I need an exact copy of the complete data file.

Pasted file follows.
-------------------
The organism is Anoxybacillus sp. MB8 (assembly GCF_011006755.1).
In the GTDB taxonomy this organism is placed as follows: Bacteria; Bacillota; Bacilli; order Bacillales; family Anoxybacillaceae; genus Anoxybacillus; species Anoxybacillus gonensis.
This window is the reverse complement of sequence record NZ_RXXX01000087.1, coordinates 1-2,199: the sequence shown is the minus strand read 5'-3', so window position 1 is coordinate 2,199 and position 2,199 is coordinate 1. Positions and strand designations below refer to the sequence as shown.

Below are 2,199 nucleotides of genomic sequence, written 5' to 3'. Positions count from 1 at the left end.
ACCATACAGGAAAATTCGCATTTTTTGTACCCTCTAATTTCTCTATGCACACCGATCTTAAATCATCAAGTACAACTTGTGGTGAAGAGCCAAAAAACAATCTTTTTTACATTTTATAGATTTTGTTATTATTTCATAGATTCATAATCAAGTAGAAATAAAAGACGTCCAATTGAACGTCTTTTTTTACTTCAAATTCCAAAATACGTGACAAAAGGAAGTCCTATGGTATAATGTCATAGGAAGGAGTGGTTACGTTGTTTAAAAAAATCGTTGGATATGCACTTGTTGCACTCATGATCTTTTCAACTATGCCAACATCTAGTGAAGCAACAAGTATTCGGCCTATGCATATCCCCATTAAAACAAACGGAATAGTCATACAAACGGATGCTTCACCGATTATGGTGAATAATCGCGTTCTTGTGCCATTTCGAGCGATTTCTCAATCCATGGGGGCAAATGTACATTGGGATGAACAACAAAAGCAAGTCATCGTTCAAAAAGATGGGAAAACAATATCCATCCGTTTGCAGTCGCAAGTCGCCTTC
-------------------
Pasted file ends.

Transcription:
The organism is Anoxybacillus sp. MB8 (assembly GCF_011006755.1).
In the GTDB taxonomy this organism is placed as follows: Bacteria; Bacillota; Bacilli; order Bacillales; family Anoxybacillaceae; genus Anoxybacillus; species Anoxybacillus gonensis.
This window is the reverse complement of sequence record NZ_RXXX01000087.1, coordinates 1-2,199: the sequence shown is the minus strand read 5'-3', so window position 1 is coordinate 2,199 and position 2,199 is coordinate 1. Positions and strand designations below refer to the sequence as shown.

Below are 2,199 nucleotides of genomic sequence, written 5' to 3'. Positions count from 1 at the left end.
ACCATACAGGAAAATTCGCATTTTTTGTACCCTCTAATTTCTCTATGCACACCGATCTTAAATCATCAAGTACAACTTGTGGTGAAGAGCCAAAAAACAATCTTTTTTACATTTTATAGATTTTGTTATTATTTCATAGATTCATAATCAAGTAGAAATAAAAGACGTCCAATTGAACGTCTTTTTTTACTTCAAATTCCAAAATACGTGACAAAAGGAAGTCCTATGGTATAATGTCATAGGAAGGAGTGGTTACGTTGTTTAAAAAAATCGTTGGATATGCACTTGTTGCACTCATGATCTTTTCAACTATGCCAACATCTAGTGAAGCAACAAGTATTCGGCCTATGCATATCCCCATTAAAACAAACGGAATAGTCATACAAACGGATGCTTCACCGATTATGGTGAATAATCGCGTTCTTGTGCCATTTCGAGCGATTTCTCAATCCATGGGGGCAAATGTACATTGGGATGAACAACAAAAGCAAGTCATCGTTCAAAAAGATGGGAAAACAATATCCATCCGTTTGCAGTCGCAAGTCGCCTTC